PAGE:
On Getting the Most from Your Transport Logistics

Posted by Brian Hoey on May 10, 2018 9:00:00 AM

On Getting the Most From Your Transport LogisticsLet’s say you’re driving down a winding country road to some remote destination. At first, navigating is easy, but as the sun goes down and your headlights come on it becomes more and more difficult to make sure that you’re driving safely down the correct course. Eventually, night has fallen completely and your headlights provide the only illumination—you have to slow your driving speed, so that if an animal or other unexpected nocturnal being wanders into the path of your headlights you’ll have enough time to stop the car. If there’s stormy weather, the visibility becomes even more limited, and the possibility of an unexpected snafu increases.

Though they are sometimes a necessity in order to get yourself to your destination on time, these are certainly neither the safest nor the most pleasant circumstances under which to drive. And yet, within the world of transport logistics, many businesses find themselves operating under precisely these conditions year after year. Sure, organizational visibility is not the same as visibility while driving, but the effects are much the same: processes slow down and become more susceptible to disruption, all because decision-making silos and poor data integration make an accurate view of the supply chain difficult to come by. The end result is that businesses struggle to get the most out of their transport logistics.    

E2E Visibility

You can probably tell where we’re going with this. In order to truly maximize the added value of your logistics workflows and better integrate them into a more comprehensive value chain, it’s crucial to strive toward end-to-end (E2E) visibility. This can be accomplished by working towards increased digitization and taking steps to prevent the adoption of “Shadow IT,” i.e. IT systems that are not condoned by actual IT and operational stakeholders. In this way, planners within your organization can collaborate towards common goals, instead of working at cross purposes and creating inevitable disruptions down the line.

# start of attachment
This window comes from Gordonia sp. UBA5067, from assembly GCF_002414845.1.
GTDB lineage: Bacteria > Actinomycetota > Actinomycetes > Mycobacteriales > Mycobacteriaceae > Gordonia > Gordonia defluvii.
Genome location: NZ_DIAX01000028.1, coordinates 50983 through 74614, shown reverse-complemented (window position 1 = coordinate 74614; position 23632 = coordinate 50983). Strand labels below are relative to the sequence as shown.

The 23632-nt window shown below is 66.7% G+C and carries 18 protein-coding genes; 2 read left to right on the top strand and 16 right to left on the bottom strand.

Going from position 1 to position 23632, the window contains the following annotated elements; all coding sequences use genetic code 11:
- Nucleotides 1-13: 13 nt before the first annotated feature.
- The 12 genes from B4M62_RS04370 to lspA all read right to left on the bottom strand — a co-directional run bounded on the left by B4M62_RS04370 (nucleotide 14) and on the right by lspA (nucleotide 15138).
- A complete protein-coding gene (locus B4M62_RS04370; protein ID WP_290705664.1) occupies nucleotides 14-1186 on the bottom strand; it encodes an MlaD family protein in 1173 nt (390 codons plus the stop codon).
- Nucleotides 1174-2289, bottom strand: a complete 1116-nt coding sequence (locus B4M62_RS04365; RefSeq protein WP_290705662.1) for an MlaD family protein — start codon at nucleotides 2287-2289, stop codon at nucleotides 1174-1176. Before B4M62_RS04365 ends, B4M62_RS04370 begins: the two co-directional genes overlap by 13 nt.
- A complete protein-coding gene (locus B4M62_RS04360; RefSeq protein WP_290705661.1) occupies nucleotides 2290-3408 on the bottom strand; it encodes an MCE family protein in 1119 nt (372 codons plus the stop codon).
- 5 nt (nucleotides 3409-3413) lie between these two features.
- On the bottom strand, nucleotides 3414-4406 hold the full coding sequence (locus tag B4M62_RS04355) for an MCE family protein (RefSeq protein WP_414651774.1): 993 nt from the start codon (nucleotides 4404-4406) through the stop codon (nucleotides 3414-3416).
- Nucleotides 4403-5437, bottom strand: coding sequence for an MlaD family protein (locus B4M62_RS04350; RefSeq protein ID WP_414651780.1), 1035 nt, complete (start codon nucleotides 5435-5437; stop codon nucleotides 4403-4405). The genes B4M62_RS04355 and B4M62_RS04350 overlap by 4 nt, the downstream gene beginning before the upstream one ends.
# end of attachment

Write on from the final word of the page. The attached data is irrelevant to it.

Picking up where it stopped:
In terms of transportation management in particular, E2E visibility might manifest itself with transport planners gaining easier access to real-time routing information, inventory and capacity management systems, information about production processes, delivery windows, and other mission critical data with the power to make their plans more agile and adaptable. In this way, companies can build in the flexibility necessary to overcome disruptions and better preserve on-time deliveries even in the face of unforeseen weather events or vehicle breakdowns.  

S&OE

Among the benefits of increased visibility when it comes to transportation planning is that the integration of real-time supply stream information can enable planners to turn mid-term operational plans into actionable daily and weekly workflows. This process, which has recently emerged as a key component of Industry 4.0, is so powerful that it has been given its own designation: sales & operations execution (S&OE). By monitoring daily and weekly changes in demand and other disruptions, S&OE helps to prevent breakdowns and make small, ongoing adjustments to various value chain processes. 

How does this help your business get the most out its transport logistics? Simply put, S&OE enables you to dynamically reroute and reschedule transport usage to reflect changing conditions. In the past, mid-term transportation plans would likely be disrupted long before their monthly or quarterly planning period was over. With S&OE, planners can work to prevent plans from getting off track by utilizing hubs, gates, and other transport network elements in a way that reflects the changing nature of customer restrictions and various supply chain events. Specifically, S&OE can facilitate optimized, dynamic decision-making in a variety of situations:

  • If a production slowdown leads to a shortage of certain parts, planners can use real-time capacity information to determine whether to use a less-than-full truckload or delay a particular truck.
  • Planners can reroute freight through different hubs depending on real-time weather and traffic patterns.
  • Businesses can make more informed inventory and warehouse usage decisions based on the daily or weekly demand and execution snapshot that S&OE provides.

 

Advanced Analytics

S&OE is already taking transport logistics workflows distinctly into the realm of Industry 4.0, but as the technological advances of the so-called “fourth industrial revolution” drive an increasingly connected, data-driven vision of manufacturing, shipping, and logistics, transport logistics in particular will become subject to increased automation and ever-smarter workflows. For instance, some companies are already integrating advanced analytics into their transport processes, enabling them to create more accurate demand forecasts and harvest prescriptive insights about the best possible network arrangements and routing options. Like S&OE, this process will require a high degree of visibility, but the reward will be a smarter, more agile system overall.

Download your Industry 4.0 Guide

Topics: transport logistics, Supply Chain Planning, Supply Chain Logistics